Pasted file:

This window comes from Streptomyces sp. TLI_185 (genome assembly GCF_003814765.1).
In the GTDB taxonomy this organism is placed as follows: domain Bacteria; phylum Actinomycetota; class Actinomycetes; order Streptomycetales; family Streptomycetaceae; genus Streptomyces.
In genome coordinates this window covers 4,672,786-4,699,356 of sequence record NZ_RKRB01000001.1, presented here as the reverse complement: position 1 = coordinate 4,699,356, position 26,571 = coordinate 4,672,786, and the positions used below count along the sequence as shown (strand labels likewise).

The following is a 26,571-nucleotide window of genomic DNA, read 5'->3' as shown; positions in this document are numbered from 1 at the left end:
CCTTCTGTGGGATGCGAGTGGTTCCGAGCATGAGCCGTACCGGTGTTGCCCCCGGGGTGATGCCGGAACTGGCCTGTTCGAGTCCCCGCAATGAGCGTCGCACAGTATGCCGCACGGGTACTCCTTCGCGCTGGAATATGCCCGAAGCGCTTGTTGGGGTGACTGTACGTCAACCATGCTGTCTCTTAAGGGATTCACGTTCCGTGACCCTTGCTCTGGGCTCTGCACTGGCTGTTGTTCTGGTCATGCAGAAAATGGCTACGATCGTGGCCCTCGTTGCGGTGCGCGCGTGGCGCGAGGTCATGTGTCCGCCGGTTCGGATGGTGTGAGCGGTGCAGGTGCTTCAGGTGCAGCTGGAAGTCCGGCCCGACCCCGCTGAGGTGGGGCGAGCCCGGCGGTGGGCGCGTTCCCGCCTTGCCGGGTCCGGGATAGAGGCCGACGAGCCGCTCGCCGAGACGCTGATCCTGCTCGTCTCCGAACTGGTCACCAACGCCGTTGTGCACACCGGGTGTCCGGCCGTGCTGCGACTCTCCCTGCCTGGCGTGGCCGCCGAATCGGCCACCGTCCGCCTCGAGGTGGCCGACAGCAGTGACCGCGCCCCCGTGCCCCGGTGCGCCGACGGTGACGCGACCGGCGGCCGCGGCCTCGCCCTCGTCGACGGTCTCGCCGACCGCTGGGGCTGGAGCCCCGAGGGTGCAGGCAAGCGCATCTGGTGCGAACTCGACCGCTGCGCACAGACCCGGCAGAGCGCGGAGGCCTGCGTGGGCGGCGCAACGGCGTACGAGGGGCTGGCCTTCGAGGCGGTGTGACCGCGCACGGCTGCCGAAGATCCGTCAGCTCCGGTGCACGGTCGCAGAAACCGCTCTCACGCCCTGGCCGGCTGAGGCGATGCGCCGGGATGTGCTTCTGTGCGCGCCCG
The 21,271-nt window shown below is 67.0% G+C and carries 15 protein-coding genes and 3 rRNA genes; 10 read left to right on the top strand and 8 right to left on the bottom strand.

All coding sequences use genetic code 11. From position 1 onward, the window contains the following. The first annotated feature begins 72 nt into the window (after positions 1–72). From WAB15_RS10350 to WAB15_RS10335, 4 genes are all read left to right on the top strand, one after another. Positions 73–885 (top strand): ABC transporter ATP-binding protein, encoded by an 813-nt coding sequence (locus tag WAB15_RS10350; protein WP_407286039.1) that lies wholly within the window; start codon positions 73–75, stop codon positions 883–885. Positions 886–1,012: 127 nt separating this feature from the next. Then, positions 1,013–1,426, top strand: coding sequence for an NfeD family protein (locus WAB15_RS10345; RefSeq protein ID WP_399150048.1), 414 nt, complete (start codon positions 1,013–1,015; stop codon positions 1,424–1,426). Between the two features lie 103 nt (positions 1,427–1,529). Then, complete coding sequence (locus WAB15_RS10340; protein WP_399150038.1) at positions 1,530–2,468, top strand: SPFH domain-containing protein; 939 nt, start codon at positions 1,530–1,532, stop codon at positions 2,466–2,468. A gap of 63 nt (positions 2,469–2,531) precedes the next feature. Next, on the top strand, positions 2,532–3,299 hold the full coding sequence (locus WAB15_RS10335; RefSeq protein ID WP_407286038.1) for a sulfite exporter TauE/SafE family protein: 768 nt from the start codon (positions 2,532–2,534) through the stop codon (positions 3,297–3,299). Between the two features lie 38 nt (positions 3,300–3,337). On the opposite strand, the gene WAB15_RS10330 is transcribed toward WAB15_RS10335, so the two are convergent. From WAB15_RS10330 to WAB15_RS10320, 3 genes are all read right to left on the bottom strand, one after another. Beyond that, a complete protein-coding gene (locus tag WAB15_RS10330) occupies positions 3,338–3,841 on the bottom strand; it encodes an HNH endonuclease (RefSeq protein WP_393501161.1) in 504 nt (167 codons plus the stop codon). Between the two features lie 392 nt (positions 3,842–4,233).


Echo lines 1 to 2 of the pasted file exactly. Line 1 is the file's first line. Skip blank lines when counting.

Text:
This window comes from Streptomyces sp. TLI_185 (genome assembly GCF_003814765.1).
In the GTDB taxonomy this organism is placed as follows: domain Bacteria; phylum Actinomycetota; class Actinomycetes; order Streptomycetales; family Streptomycetaceae; genus Streptomyces.